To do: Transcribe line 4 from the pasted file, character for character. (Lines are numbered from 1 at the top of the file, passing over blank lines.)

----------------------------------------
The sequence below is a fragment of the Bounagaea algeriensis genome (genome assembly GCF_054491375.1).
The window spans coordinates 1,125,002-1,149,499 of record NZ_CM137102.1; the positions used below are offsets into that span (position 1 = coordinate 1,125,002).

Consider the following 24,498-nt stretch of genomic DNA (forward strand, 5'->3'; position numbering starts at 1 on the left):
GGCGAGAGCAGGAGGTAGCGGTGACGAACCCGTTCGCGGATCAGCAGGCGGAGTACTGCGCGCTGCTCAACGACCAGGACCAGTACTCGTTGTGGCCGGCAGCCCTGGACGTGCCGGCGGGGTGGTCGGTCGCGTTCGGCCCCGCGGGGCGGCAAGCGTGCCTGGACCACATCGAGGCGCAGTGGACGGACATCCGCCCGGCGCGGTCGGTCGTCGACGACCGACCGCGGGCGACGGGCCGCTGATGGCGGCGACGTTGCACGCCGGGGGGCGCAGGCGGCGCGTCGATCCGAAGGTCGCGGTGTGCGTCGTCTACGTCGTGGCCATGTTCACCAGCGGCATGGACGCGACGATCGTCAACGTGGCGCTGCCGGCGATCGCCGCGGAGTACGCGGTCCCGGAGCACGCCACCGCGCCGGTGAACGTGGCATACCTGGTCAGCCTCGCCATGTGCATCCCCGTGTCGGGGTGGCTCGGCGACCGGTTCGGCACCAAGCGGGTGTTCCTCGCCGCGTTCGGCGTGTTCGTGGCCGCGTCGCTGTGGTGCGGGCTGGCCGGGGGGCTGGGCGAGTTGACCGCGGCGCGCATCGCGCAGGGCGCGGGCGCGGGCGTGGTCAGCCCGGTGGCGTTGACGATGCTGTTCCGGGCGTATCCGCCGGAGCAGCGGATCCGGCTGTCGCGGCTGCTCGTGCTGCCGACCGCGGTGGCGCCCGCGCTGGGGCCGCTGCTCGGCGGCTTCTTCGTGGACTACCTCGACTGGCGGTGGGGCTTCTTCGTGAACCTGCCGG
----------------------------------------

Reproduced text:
GGCGAGAGCAGGAGGTAGCGGTGACGAACCCGTTCGCGGATCAGCAGGCGGAGTACTGCGCGCTGCTCAACGACCAGGACCAGTACTCGTTGTGGCCGGCAGCCCTGGACGTGCCGGCGGGGTGGTCGGTCGCGTTCGGCCCCGCGGGGCGGCAAGCGTGCCTGGACCACATCGAGGCGCAGTGGACGGACATCCGCCCGGCGCGGTCGGTCGTCGACGACCGACCGCGGGCGACGGGCCGCTGATGGCGGCGACGTTGCACGCCGGGGGGCGCAGGCGGCGCGTCGATCCGAAGGTCGCGGTGTGCGTCGTCTACGTCGTGGCCATGTTCACCAGCGGCATGGACGCGACGATCGTCAACGTGGCGCTGCCGGCGATCGCCGCGGAGTACGCGGTCCCGGAGCACGCCACCGCGCCGGTGAACGTGGCATACCTGGTCAGCCTCGCCATGTGCATCCCCGTGTCGGGGTGGCTCGGCGACCGGTTCGGCACCAAGCGGGTGTTCCTCGCCGCGTTCGGCGTGTTCGTGGCCGCGTCGCTGTGGTGCGGGCTGGCCGGGGGGCTGGGCGAGTTGACCGCGGCGCGCATCGCGCAGGGCGCGGGCGCGGGCGTGGTCAGCCCGGTGGCGTTGACGATGCTGTTCCGGGCGTATCCGCCGGAGCAGCGGATCCGGCTGTCGCGGCTGCTCGTGCTGCCGACCGCGGTGGCGCCCGCGCTGGGGCCGCTGCTCGGCGGCTTCTTCGTGGACTACCTCGACTGGCGGTGGGGCTTCTTCGTGAACCTGCCGG